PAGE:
Addiction is a chronic, progressive illness that can be fatal if left untreated. Most individuals that suffer from addiction and substance use disorder know they are in need of help and that their lives are out of control and fairly unmanageable way before they ever begin searching for help. One of the reasons that people delay or put off getting help to overcome their addiction is fear. Fear that they don’t know what recovery looks like. Fear of living without drugs and alcohol because the substances do something for them that they don’t believe they can live without. Fear of how others will see them because of their addiction and fear of the stigma of addiction.

 

For many people that suffering from heroin addiction or addiction, dependency, or misuse of dangerous opioids and opioid prescription medication, there is also the overriding fear of withdrawal. Opioids are powerful narcotics that when, once addicted to or having created a physical dependency on, cause painful physical withdrawal symptoms and mental and emotional discomfort. The fear of withdrawals and the fear of detox can keep people using drugs and misusing substances like heroin and other opioids for many years.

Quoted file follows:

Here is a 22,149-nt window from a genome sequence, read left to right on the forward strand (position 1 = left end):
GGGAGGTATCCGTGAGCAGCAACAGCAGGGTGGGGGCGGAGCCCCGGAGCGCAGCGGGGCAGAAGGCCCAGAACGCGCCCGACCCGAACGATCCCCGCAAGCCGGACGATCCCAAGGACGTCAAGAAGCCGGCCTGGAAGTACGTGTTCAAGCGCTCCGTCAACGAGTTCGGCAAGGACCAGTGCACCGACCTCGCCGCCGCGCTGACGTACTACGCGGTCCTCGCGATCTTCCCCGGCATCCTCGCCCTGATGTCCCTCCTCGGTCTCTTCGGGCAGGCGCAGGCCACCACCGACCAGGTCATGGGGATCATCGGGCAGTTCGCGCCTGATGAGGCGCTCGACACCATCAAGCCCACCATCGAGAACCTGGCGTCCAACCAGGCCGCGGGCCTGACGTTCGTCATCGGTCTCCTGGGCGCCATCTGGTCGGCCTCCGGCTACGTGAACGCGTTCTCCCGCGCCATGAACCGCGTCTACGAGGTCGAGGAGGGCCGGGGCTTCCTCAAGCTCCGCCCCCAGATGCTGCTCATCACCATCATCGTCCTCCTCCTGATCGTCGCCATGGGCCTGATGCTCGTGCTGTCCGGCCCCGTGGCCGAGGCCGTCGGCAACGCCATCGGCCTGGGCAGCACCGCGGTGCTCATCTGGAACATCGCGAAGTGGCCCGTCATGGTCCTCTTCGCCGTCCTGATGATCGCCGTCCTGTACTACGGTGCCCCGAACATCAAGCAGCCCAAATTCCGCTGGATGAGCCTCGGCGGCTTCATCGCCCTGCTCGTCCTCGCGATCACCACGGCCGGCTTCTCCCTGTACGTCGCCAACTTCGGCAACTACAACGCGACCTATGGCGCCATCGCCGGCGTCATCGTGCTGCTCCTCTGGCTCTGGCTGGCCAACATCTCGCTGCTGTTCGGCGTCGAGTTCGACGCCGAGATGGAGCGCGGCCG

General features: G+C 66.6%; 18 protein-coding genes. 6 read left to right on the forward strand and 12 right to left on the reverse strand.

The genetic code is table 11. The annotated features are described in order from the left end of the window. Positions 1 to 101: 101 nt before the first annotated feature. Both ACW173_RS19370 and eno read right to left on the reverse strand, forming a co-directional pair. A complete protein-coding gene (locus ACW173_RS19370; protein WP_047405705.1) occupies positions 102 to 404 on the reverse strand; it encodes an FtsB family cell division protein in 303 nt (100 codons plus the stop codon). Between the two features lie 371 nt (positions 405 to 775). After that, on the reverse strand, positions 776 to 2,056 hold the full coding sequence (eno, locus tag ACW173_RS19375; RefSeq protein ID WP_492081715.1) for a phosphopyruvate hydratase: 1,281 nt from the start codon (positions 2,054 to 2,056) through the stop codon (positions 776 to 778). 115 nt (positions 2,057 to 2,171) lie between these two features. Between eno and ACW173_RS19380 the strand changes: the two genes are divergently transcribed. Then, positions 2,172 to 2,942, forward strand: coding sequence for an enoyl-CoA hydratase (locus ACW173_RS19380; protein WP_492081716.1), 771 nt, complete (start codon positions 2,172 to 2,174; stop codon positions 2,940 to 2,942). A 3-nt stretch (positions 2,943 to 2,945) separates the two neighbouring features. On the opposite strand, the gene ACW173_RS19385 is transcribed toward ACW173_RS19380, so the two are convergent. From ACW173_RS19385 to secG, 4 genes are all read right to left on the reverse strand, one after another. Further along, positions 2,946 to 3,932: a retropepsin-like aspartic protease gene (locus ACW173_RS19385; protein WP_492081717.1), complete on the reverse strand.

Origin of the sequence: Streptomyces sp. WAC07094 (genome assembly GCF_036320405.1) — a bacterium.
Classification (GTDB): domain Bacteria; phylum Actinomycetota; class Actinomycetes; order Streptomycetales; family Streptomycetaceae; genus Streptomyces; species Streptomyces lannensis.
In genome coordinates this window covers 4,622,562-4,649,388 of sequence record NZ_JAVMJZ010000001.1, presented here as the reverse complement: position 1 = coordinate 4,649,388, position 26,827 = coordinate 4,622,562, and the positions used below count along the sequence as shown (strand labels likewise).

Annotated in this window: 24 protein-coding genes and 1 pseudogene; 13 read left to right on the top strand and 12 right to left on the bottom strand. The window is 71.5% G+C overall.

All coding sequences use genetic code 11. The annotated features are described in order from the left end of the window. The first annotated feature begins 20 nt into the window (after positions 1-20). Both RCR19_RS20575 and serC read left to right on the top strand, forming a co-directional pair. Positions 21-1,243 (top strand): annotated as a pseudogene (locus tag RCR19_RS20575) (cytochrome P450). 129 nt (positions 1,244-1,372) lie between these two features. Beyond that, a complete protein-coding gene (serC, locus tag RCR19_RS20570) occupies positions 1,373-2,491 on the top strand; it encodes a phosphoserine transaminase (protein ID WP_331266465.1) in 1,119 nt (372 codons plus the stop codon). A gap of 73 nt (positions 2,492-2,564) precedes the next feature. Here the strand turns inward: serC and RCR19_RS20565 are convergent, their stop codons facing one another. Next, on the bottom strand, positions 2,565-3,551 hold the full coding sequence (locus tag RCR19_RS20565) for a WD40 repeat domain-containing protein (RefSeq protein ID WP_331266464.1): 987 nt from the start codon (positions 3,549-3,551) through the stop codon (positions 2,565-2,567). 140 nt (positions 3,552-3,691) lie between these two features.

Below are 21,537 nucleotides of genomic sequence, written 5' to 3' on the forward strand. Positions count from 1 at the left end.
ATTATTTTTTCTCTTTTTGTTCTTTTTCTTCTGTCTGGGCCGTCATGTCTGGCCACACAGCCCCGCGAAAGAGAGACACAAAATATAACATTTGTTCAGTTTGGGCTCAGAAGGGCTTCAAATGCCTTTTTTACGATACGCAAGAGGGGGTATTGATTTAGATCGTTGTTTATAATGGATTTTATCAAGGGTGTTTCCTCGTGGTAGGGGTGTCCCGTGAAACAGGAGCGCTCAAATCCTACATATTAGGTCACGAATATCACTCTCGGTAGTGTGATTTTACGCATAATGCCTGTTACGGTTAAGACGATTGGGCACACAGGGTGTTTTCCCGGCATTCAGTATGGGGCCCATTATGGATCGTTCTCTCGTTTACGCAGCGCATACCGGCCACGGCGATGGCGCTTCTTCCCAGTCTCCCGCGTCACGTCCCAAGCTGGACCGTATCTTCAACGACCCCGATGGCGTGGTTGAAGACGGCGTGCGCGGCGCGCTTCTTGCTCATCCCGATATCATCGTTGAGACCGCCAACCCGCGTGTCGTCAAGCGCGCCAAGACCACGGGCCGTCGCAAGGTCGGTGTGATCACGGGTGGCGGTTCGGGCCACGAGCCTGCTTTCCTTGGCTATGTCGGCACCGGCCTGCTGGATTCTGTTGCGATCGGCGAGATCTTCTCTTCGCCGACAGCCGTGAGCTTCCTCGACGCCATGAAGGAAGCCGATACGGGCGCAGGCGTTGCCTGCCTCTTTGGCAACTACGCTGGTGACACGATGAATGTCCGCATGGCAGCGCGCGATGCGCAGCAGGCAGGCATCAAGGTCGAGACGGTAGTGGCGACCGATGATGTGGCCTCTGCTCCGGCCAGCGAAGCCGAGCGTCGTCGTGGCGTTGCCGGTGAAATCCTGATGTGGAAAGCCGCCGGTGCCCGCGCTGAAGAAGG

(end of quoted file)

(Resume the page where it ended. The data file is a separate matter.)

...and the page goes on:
However, there is hope. Millions of people have been addicted to and dependent on heroin or other opioids and have overcome their addiction. They have gotten through the withdrawal symptoms, the post-acute withdrawal symptoms, and gone on to live freedom of heroin and opioids and beautiful lives of recovery. This can be done through appropriate medical and clinical oversight and support, effective FDA-approved medications used to treat heroin addiction and opioid addiction, and important peer and recovery support.

 

So, what can you expect when you enter detox for heroin addiction? What can you expect if you need detox from opioids? Let’s take a look.

 

Why heroin and opioids cause such discomfort during withdrawal